Nuclear Consultation must take Aboriginal views into account
Posted on: Mon 29 Aug 2016
Consultation into the proposed nuclear waste storage site in South Australia must be carefully shaped to take Aboriginal people’s views into account and incorporate existing decision making structures, says a member of the Board which is overseeing the current state-wide discussions.
Mr Parry Agius is a member of the Nuclear Fuel Cycle Royal Commission Consultation and Response Advisory Board Board, which was was established by the SA Government this year to oversee community discussions on the proposals for international nuclear waste to be stored in South Australia.
He told Aboriginal Way that he will advise the new Board on the effectiveness of the state-wide consultation for Aboriginal people in particular.
“My job is to actually look at that communication, consultation process and look at whether it has the ability to do what it has said it could do. That is to provide information, give the community the necessary access to information and then advise the Board that this is an appropriate model to approach. And if not what’s missing, what could be improved, what could be thought about” he said.
Making consultation effective for Aboriginal people
Mr Agius explained what he considers to be the most crucial elements to make sure that the consultation is effective for Aboriginal people in South Australia.
“I think the first thing will be people having information – accurate information, critical information and the ability to understand the information, so that’d be one” he said.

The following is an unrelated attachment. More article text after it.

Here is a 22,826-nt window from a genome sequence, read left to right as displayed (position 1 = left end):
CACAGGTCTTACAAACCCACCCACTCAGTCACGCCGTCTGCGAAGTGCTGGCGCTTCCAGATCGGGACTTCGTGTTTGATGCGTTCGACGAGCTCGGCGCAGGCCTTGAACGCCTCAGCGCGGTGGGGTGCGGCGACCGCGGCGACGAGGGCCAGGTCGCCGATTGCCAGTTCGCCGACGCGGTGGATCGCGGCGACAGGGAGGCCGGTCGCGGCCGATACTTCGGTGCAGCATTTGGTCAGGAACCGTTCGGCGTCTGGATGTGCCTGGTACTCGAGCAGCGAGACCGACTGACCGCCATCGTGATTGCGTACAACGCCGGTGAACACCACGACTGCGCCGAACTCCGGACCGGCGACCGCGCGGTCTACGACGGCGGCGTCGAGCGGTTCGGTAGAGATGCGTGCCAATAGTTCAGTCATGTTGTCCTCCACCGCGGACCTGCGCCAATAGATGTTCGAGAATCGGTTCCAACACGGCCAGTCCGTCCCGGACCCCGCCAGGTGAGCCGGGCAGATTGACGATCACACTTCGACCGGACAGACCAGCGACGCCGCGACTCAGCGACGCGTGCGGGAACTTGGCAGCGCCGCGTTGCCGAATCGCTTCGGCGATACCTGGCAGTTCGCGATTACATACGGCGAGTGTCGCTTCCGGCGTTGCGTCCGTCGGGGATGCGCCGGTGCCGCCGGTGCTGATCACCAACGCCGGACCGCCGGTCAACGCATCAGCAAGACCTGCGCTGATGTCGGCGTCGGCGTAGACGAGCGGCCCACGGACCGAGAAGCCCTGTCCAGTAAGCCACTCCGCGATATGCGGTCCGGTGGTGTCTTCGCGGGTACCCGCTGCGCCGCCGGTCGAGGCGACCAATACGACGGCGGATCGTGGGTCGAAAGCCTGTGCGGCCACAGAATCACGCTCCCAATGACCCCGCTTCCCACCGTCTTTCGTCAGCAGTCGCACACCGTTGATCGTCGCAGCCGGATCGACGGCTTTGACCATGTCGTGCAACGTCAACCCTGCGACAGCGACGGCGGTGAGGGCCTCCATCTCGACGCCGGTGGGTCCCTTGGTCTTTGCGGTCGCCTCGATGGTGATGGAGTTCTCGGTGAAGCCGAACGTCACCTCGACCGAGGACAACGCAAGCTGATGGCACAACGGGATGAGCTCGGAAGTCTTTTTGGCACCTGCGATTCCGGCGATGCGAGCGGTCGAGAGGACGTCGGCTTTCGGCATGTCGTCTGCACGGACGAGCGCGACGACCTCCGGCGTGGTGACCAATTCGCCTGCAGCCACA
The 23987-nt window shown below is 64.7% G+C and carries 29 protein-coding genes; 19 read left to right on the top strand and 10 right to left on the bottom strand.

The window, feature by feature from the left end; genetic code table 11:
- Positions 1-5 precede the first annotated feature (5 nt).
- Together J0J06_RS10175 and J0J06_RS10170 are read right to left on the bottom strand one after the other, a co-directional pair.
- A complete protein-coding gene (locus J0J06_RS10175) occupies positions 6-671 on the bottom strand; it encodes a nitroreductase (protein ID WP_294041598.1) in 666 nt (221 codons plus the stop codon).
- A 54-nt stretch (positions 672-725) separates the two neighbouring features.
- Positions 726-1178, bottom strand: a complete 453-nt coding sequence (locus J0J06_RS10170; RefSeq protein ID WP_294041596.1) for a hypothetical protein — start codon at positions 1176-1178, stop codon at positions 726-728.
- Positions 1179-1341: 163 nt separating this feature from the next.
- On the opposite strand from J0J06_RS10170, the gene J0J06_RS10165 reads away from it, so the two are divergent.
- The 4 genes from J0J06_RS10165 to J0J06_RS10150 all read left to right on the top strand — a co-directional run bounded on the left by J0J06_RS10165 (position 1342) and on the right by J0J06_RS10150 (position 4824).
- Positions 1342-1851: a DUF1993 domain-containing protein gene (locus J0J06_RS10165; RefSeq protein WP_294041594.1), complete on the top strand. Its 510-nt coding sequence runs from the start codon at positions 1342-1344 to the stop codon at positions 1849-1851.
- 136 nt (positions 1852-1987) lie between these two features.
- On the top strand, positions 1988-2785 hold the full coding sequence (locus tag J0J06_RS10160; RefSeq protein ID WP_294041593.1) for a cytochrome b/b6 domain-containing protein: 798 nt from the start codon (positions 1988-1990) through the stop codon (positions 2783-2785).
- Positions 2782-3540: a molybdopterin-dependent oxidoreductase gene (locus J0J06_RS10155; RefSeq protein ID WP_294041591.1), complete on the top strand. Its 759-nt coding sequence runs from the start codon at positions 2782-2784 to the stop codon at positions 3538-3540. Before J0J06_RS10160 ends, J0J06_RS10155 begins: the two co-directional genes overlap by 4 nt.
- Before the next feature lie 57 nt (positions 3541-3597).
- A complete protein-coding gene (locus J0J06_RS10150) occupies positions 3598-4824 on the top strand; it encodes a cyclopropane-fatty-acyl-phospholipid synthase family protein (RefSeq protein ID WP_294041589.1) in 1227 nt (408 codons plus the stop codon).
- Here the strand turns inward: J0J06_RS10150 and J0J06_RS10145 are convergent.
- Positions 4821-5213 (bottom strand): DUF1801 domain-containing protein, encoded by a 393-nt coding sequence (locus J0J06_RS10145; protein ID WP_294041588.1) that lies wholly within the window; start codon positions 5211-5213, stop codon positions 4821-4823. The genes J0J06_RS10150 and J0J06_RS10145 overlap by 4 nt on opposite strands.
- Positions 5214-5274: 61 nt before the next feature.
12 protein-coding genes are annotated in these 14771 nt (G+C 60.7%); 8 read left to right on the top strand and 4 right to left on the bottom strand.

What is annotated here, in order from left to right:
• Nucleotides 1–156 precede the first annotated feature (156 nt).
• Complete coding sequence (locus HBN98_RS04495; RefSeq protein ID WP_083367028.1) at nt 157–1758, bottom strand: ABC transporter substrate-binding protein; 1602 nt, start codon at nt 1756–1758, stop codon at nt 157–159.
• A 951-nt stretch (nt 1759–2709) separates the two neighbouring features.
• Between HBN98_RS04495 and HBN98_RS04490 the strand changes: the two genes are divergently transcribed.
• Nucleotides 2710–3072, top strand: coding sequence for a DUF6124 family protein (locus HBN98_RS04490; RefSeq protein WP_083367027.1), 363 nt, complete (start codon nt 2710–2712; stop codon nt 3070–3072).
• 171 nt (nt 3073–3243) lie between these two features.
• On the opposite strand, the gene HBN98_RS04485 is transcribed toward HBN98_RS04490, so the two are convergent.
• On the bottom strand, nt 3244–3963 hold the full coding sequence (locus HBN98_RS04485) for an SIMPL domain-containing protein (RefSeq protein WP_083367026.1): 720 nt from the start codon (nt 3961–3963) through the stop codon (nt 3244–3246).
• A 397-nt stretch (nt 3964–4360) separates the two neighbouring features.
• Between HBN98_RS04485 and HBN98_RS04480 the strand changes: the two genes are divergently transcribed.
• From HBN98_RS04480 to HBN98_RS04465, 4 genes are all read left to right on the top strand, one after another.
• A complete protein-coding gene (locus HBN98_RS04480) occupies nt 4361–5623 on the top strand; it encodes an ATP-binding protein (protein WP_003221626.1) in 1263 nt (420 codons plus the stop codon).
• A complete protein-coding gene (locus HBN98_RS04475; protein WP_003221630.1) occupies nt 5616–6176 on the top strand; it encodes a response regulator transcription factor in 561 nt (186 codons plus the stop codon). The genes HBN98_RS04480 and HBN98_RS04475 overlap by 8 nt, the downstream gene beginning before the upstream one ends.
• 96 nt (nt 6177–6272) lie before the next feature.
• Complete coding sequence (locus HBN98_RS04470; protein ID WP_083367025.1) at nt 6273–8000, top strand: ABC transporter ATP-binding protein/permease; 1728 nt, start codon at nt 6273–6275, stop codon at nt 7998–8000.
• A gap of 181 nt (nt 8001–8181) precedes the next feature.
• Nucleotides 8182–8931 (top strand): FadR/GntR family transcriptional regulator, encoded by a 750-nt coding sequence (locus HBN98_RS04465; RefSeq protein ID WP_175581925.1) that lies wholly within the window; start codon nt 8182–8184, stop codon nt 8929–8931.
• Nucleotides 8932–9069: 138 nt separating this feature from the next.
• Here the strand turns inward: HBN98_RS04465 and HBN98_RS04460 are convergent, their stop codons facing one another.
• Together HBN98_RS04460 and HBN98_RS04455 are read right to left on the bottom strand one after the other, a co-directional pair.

“Second probably is the way the information is communicated, how it’s communicated, what’s communicated and how do people get involved in those communication tools. And if those communication tools are not appropriate, then what tools will be, and what processes will be for that to happen.
“And thirdly is the community having access to people who can actually give them information about things that they don’t know much about. You know, what is the science relating to geology, what is the science relating to hydrology, what is the science relating to the environment above and below the ground and so the community has its own views, its own culture and its own traditions and its own stories that relates to above and below the ground, surface, and by having that science information and marrying it against their traditional knowledge and information, they’re in a position to actually think about this much more seriously” Mr Agius said.
Resistance to nuclear expansion
Mr Agius acknowledged that many Aboriginal people in South Australia are opposed to any nuclear expansion.
“That’s one of the questions I’ve thought about and raised in the Board meeting about how the Premier can actually encourage a respectful and trustful relationship and what would that look like, and what would the tools look like to encourage that.